Carpool lanes still not coming to the Windy City
What do Seattle, Portland, San Francisco, LA, San Diego, Phoenix, Houston, Dallas, Memphis, Nashville, Atlanta, Washington DC, Pittsburgh, Boston, NYC, Denver, Minneapolis, and Salt lake City all have in common? They all have carpool lanes! But not Chicago. I wonder why? Is it because the State of Illinois, IDOT, or even the City of Chicago doesn't want them? Or is it because there is more money to be made in keeping things the way they are?
If you live in the Chicago area, you already know how horrible the traffic is. In fact, it's so bad that there's a saying that goes like this:
" There are only two seasons in Chicago - Winter and construction."
Sounds funny but it's no laughing matter for the millions of Chicagoans who have to put up with one of the worst commutes in the country. Not only do we pay some of the highest auto insurance and gasoline prices in the nation, but we have to deal with a system of commuter highways that is guaranteed to give even the meekest of drivers a good case of road rage every now and then.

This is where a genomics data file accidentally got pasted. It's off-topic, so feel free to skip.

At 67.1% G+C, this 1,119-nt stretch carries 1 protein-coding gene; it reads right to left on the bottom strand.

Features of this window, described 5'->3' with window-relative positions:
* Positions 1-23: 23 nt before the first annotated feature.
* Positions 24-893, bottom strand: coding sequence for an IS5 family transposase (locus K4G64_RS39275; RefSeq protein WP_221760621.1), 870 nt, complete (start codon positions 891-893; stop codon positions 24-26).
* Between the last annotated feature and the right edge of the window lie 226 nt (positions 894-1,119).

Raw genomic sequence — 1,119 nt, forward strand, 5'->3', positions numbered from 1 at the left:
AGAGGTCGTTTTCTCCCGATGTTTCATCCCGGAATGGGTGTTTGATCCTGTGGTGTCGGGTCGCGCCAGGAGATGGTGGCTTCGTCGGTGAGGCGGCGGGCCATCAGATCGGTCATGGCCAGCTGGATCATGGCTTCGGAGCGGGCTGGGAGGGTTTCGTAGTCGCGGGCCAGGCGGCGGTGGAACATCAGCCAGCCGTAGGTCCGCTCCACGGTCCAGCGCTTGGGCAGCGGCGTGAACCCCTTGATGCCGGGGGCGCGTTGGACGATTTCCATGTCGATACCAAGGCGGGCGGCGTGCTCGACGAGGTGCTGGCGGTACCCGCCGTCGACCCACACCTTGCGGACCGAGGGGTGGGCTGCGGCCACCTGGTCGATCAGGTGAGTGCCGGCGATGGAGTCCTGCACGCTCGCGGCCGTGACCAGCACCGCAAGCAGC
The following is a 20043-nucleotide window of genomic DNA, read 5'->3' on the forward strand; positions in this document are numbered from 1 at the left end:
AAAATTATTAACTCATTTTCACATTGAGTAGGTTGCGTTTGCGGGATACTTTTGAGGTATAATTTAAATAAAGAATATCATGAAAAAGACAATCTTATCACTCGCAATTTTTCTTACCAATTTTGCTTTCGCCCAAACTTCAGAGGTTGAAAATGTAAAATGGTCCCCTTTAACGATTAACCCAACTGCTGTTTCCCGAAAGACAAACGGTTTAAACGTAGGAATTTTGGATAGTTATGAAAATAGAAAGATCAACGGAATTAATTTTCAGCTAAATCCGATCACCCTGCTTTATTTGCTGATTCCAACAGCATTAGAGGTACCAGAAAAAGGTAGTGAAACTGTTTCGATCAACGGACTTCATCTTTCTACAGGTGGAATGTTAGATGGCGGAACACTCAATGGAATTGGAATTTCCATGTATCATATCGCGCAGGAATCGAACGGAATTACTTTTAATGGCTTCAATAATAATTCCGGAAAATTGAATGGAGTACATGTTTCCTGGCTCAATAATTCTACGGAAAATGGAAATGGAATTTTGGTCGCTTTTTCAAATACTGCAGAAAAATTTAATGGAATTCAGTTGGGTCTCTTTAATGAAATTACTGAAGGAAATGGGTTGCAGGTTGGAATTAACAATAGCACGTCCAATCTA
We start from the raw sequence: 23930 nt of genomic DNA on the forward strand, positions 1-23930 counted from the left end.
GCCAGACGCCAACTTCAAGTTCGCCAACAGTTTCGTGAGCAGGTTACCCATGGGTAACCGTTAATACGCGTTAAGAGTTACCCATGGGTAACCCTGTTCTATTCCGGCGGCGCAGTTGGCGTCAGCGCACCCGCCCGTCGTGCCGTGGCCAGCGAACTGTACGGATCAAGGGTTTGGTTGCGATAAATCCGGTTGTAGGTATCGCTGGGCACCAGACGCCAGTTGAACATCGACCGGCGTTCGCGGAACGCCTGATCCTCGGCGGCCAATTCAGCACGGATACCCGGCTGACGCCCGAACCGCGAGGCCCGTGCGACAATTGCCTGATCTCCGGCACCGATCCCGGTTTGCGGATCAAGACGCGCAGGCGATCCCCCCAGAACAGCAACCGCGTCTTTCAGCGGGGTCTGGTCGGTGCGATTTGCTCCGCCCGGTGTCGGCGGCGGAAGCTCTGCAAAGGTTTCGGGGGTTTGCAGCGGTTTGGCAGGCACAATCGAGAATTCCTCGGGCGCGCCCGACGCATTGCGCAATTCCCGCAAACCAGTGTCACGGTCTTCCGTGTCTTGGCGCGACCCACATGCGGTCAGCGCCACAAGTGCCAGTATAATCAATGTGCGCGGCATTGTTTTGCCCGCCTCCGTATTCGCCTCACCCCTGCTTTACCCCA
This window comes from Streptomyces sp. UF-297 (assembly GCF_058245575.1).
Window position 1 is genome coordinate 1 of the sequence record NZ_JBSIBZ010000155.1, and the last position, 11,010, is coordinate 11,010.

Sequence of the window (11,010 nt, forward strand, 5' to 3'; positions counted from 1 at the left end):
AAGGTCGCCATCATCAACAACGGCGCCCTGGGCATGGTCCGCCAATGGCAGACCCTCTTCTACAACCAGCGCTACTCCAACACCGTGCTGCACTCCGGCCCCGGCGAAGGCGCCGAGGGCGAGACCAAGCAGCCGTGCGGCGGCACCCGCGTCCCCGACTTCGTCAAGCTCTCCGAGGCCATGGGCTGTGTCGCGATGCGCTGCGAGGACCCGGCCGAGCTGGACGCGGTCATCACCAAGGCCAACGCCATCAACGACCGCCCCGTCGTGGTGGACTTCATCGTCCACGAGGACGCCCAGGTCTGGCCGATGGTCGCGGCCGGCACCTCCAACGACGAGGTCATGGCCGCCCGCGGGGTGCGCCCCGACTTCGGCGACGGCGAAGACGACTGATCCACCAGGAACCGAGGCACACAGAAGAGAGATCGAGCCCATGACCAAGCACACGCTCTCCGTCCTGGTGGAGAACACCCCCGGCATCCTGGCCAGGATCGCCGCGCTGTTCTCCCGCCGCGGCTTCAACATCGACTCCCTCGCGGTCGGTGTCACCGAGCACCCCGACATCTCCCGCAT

OK, so I've stated the problem, and it's pretty clear what it is. Now, I'm going to offer up the solution. It's so simple that you won't believe it, or maybe you've already had the same thought yourself.
Carpool lanes! That's right carpool lanes. Duh, you say. So what's standing in the way? Mayor Emanuel, Governor Rauner, and Mr. Randall S. Blankenhorn, ( he's the Secretary of Transportation for Illinois), I hope you are all reading this. I see absolutely no reason why the reversible express lanes can't be turned into carpool lanes.
The only thing really needed would be some new signage, a PR campaign, and some HD cameras at the entrances to the newly renamed carpool lanes. Actually, the term being used by the US DOT is " HOV " or high occupancy vehicles. And enforcement really shouldn't be that much of an issue. Let's say that the cameras can be programmed to get a good freeze frame of every vehicle entering the HOV lanes. Shouldn't be that hard considering how they already do it with the red light cameras. If a 2 person per vehicle occupancy minimum is established, anyone caught with only themselves at the wheel is automatically issued a ticket. Bing! Instant revenue for the City of Chicago. What's not to like, Mayor Emanuel?
Aside from the extra revenue for the perennially cash-strapped city of big shoulders, the additional benefits are many. Fewer cars equal less congestion, shorter commute times, more available parking, fewer accidents, lower insurance rates, and lower fuel costs. It's a win-win for everybody!
So, I ask you all again. What's standing in the way, can you give a good answer?